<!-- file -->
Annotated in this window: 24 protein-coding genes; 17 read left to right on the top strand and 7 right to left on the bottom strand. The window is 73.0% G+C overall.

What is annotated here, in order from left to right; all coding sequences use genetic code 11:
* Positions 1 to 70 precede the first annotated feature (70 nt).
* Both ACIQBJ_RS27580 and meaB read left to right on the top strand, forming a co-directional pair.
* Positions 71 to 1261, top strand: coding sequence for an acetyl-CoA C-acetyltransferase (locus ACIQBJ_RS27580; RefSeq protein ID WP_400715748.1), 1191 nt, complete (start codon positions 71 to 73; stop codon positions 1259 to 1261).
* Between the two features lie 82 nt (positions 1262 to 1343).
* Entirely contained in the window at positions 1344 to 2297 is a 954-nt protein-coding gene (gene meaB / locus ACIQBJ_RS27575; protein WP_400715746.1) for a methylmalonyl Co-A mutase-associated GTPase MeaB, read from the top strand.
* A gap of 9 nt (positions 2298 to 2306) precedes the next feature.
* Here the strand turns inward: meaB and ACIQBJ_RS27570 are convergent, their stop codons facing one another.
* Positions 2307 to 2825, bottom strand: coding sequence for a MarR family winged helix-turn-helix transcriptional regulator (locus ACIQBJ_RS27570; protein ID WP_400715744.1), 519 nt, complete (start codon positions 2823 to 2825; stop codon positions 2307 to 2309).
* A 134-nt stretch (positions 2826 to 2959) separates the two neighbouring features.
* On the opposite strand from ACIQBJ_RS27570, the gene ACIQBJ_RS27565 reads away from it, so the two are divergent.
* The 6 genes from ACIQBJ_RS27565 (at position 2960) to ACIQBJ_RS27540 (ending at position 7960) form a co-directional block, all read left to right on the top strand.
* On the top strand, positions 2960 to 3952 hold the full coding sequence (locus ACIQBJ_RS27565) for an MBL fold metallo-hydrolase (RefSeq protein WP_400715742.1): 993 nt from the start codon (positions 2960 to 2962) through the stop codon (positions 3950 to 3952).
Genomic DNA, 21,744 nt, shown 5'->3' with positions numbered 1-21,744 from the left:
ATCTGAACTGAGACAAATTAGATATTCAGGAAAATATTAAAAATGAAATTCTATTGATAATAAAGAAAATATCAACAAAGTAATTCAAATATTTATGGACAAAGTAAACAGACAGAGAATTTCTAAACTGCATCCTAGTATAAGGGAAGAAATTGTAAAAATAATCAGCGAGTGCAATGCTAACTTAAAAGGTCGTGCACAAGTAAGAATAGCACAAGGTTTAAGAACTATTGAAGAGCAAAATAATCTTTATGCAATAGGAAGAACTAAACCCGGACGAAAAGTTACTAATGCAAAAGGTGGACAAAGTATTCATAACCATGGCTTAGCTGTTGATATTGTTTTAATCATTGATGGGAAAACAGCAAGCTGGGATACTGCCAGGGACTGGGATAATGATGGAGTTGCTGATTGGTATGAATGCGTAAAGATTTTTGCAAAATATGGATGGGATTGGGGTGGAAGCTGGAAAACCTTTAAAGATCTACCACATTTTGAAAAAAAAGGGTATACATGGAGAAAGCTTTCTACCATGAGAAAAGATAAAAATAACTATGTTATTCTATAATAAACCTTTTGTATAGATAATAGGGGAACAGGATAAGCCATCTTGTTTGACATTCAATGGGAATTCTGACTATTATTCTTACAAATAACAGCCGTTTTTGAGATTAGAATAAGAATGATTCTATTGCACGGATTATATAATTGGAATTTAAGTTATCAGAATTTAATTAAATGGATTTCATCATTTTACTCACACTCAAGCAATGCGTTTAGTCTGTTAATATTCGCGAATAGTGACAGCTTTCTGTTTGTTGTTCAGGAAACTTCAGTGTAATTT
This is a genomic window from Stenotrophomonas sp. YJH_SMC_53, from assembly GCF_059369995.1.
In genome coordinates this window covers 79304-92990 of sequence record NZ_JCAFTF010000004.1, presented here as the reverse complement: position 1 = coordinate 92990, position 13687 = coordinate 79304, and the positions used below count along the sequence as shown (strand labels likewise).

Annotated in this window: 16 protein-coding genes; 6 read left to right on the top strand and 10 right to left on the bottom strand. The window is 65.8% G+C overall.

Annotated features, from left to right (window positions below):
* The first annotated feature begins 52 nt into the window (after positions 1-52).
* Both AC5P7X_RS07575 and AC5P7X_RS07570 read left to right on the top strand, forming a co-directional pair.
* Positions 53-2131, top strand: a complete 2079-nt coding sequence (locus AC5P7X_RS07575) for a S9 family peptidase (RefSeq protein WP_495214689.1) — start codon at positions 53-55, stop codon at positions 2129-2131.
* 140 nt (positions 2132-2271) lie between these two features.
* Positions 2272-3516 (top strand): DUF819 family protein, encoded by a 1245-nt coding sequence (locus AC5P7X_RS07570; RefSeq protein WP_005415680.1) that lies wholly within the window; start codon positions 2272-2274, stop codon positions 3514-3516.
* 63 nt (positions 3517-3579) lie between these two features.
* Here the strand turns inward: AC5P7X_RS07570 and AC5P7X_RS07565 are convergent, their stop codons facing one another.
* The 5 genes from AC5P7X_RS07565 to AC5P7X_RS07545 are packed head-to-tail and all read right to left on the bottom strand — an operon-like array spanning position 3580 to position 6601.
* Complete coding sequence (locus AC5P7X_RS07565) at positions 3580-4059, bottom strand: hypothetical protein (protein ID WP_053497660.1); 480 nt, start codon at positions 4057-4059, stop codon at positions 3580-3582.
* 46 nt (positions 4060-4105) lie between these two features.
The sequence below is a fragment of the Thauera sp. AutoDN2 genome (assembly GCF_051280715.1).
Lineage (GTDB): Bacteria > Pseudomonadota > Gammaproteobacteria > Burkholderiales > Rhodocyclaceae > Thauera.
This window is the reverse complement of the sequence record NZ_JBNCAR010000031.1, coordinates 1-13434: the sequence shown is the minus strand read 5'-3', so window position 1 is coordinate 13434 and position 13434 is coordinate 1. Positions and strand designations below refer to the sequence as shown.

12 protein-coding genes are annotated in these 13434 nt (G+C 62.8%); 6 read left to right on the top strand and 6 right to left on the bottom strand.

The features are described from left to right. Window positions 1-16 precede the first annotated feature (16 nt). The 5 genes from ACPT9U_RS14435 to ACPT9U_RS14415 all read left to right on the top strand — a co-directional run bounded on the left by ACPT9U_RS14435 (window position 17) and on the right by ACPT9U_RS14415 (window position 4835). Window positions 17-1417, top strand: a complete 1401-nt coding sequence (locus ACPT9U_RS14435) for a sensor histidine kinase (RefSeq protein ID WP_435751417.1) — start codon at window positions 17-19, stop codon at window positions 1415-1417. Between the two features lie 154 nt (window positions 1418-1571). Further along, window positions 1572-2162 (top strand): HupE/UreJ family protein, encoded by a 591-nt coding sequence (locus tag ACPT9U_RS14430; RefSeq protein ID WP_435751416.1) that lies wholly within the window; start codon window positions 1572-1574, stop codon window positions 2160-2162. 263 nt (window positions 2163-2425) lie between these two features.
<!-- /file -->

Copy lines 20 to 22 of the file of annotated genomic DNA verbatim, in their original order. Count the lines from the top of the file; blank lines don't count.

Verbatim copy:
Annotated features, from left to right (window positions below):
* The first annotated feature begins 52 nt into the window (after positions 1-52).
* Both AC5P7X_RS07575 and AC5P7X_RS07570 read left to right on the top strand, forming a co-directional pair.